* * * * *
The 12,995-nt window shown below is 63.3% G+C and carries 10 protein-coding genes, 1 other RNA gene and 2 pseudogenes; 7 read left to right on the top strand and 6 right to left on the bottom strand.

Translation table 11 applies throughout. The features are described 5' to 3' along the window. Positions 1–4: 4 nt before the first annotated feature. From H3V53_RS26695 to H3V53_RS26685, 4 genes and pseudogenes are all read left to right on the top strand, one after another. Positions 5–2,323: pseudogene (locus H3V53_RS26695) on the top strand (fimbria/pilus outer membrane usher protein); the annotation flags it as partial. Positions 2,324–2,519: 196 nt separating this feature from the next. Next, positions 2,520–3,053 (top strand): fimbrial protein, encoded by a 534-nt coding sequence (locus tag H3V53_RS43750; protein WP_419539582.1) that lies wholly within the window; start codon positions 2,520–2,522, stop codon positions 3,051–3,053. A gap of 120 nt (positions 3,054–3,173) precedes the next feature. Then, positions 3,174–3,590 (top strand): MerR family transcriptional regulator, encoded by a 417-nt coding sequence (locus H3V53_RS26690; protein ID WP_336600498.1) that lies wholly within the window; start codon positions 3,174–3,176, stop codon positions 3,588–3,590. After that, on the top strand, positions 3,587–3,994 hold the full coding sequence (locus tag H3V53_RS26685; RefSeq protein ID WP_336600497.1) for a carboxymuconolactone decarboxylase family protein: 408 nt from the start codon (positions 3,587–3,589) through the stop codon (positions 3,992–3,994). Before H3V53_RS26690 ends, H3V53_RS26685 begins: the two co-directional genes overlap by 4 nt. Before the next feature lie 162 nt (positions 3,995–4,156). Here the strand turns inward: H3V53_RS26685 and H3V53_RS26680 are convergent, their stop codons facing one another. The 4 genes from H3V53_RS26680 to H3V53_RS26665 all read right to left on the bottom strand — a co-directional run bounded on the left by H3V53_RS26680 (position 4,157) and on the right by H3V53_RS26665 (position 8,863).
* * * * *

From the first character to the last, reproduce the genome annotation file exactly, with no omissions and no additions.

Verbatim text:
The 12,995-nt window shown below is 63.3% G+C and carries 10 protein-coding genes, 1 other RNA gene and 2 pseudogenes; 7 read left to right on the top strand and 6 right to left on the bottom strand.

Translation table 11 applies throughout. The features are described 5' to 3' along the window. Positions 1–4: 4 nt before the first annotated feature. From H3V53_RS26695 to H3V53_RS26685, 4 genes and pseudogenes are all read left to right on the top strand, one after another. Positions 5–2,323: pseudogene (locus H3V53_RS26695) on the top strand (fimbria/pilus outer membrane usher protein); the annotation flags it as partial. Positions 2,324–2,519: 196 nt separating this feature from the next. Next, positions 2,520–3,053 (top strand): fimbrial protein, encoded by a 534-nt coding sequence (locus tag H3V53_RS43750; protein WP_419539582.1) that lies wholly within the window; start codon positions 2,520–2,522, stop codon positions 3,051–3,053. A gap of 120 nt (positions 3,054–3,173) precedes the next feature. Then, positions 3,174–3,590 (top strand): MerR family transcriptional regulator, encoded by a 417-nt coding sequence (locus H3V53_RS26690; protein ID WP_336600498.1) that lies wholly within the window; start codon positions 3,174–3,176, stop codon positions 3,588–3,590. After that, on the top strand, positions 3,587–3,994 hold the full coding sequence (locus tag H3V53_RS26685; RefSeq protein ID WP_336600497.1) for a carboxymuconolactone decarboxylase family protein: 408 nt from the start codon (positions 3,587–3,589) through the stop codon (positions 3,992–3,994). Before H3V53_RS26690 ends, H3V53_RS26685 begins: the two co-directional genes overlap by 4 nt. Before the next feature lie 162 nt (positions 3,995–4,156). Here the strand turns inward: H3V53_RS26685 and H3V53_RS26680 are convergent, their stop codons facing one another. The 4 genes from H3V53_RS26680 to H3V53_RS26665 all read right to left on the bottom strand — a co-directional run bounded on the left by H3V53_RS26680 (position 4,157) and on the right by H3V53_RS26665 (position 8,863).